I grew up an acid rocker. I’m not strictly a Dead Head (I’ve only seen them three or four times.) but I still listen to Garcia and Jimi Hendrix and Grace Slick and Cream and Robin Trower with great enjoyment. My wife is the opposite. Her musical taste begins with Bach and works backward. Put another way, she considers any music composed after Bach to be jazz. Her music plays in our house all the time – Baroque, Renaissance, Early Music of all stripes. Submit or die.
I admit it. I’ve submitted.
I’ve come to appreciate the civility and the architecture of the music. I not only listen. I enjoy.
The Baltimore Consort is a quintet of top flight Early Music multi-instrumentalists – two from the East Coast, two from the West and one Mid-Westerner – who get together to tour and record as their schedules allow. Founding member Larry Lipkis teaches at Moravian College in Bethlehem, Pennsylvania and so we get to see the Consort every year during their traditional Christmas tour.
This year at Trinity Episcopal Church in downtown Bethlehem, their lineup included both their guest soprano and a counter tenor, each of whom having accompanied them in Bethlehem in the past, both of whom appear on their Dorian recordings. The playlist included French Noels, German carols, Greensleeves and more. There were instrumentals, solo vocals and vocal duets. There were quiet airs and rowdy dances.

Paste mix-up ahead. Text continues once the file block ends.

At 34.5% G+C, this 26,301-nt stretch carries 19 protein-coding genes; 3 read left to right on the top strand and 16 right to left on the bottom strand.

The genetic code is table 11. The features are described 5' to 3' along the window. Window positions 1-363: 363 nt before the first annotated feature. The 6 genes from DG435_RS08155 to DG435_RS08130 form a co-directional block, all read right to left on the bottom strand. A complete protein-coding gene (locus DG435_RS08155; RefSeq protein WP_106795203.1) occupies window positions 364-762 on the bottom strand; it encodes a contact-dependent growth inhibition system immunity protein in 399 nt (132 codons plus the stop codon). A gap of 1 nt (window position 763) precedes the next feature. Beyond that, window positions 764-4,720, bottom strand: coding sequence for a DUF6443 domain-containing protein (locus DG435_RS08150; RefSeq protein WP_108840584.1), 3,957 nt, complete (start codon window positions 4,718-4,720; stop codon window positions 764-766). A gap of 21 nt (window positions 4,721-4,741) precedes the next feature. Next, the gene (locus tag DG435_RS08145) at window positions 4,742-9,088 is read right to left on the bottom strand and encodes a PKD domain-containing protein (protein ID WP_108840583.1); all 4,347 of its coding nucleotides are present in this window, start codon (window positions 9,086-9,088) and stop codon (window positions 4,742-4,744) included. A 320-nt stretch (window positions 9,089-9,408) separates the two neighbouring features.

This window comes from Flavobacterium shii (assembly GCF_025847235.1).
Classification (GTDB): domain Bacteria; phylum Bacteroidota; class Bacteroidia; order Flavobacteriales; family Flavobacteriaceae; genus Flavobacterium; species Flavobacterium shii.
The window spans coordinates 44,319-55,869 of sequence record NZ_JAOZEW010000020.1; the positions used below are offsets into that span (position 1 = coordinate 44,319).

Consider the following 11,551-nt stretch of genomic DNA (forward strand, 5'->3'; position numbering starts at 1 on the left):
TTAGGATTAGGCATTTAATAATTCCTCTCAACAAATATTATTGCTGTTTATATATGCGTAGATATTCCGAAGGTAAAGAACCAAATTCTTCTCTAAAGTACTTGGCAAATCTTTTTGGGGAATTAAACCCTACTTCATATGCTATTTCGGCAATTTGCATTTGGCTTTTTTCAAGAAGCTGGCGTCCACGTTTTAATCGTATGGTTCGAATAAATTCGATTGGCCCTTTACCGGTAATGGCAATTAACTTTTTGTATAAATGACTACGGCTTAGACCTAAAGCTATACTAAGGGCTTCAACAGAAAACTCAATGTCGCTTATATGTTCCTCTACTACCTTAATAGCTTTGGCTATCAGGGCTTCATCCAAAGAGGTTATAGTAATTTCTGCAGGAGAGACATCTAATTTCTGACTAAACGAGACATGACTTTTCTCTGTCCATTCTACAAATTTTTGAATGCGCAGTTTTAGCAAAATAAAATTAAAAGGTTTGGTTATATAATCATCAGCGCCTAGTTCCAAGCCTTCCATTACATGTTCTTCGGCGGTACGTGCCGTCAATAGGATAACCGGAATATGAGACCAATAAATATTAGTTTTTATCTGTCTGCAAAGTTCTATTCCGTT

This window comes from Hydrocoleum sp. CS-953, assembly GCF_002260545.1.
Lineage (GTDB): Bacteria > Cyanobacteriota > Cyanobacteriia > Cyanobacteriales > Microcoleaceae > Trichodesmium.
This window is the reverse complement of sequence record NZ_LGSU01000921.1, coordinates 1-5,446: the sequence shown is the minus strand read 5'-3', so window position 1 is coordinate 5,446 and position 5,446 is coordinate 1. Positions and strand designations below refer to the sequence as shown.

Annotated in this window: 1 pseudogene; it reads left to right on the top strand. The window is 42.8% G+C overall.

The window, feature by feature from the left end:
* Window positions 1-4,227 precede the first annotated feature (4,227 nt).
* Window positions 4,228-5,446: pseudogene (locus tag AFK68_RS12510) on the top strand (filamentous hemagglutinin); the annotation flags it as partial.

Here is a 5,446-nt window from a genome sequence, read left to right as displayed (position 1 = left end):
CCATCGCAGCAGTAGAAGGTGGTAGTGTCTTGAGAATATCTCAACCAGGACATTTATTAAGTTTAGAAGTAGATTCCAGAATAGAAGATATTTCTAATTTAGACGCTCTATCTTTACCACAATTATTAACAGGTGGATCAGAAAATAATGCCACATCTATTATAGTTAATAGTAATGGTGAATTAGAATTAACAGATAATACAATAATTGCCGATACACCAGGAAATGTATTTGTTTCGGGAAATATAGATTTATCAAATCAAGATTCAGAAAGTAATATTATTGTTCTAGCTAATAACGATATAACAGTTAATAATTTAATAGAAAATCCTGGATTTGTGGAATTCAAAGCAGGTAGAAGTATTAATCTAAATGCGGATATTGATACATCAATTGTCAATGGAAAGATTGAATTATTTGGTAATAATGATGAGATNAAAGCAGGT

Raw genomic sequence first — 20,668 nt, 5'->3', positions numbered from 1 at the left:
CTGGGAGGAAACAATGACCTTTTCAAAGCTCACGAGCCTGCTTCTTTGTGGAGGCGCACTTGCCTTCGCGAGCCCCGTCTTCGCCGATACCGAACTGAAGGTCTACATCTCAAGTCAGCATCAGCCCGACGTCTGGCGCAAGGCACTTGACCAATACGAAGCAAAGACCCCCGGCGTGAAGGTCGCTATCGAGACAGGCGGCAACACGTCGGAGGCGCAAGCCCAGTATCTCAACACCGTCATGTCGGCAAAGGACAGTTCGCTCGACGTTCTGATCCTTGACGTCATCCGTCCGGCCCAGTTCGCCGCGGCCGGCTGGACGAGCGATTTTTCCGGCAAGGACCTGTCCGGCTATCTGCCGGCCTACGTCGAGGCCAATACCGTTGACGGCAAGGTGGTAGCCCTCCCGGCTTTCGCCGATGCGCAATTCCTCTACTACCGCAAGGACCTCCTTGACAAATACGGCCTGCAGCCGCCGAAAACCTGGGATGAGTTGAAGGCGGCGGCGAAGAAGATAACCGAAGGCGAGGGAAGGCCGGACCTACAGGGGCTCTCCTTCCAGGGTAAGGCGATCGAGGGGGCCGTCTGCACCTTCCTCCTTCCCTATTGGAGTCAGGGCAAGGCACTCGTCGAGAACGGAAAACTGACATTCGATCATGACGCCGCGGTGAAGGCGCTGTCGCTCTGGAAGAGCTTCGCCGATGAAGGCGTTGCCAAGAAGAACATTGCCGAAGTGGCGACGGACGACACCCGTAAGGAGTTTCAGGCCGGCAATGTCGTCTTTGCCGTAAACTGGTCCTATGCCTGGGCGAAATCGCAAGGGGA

The ensemble performed with precision and joy. The Consort clearly enjoys playing the music and playing with each other. They display and discuss their instruments. They joke and they kid. During the concert, they hand the instruments back and forth as a medley calls for different players to take the lead. It’s entrancing. It’s a happening. It’s an education.
It’s a joy.
I’m not going to go into the biographies and discographies of each player – the lutist alone has released a couple of dozen CDs. Go to http://www.baltcons.com/ and you’ll learn all that you need to know. Check out their concert schedule. If the Baltimore Consort is playing near you, you really have to check them out.
This is your Uncle Ira. Check them out.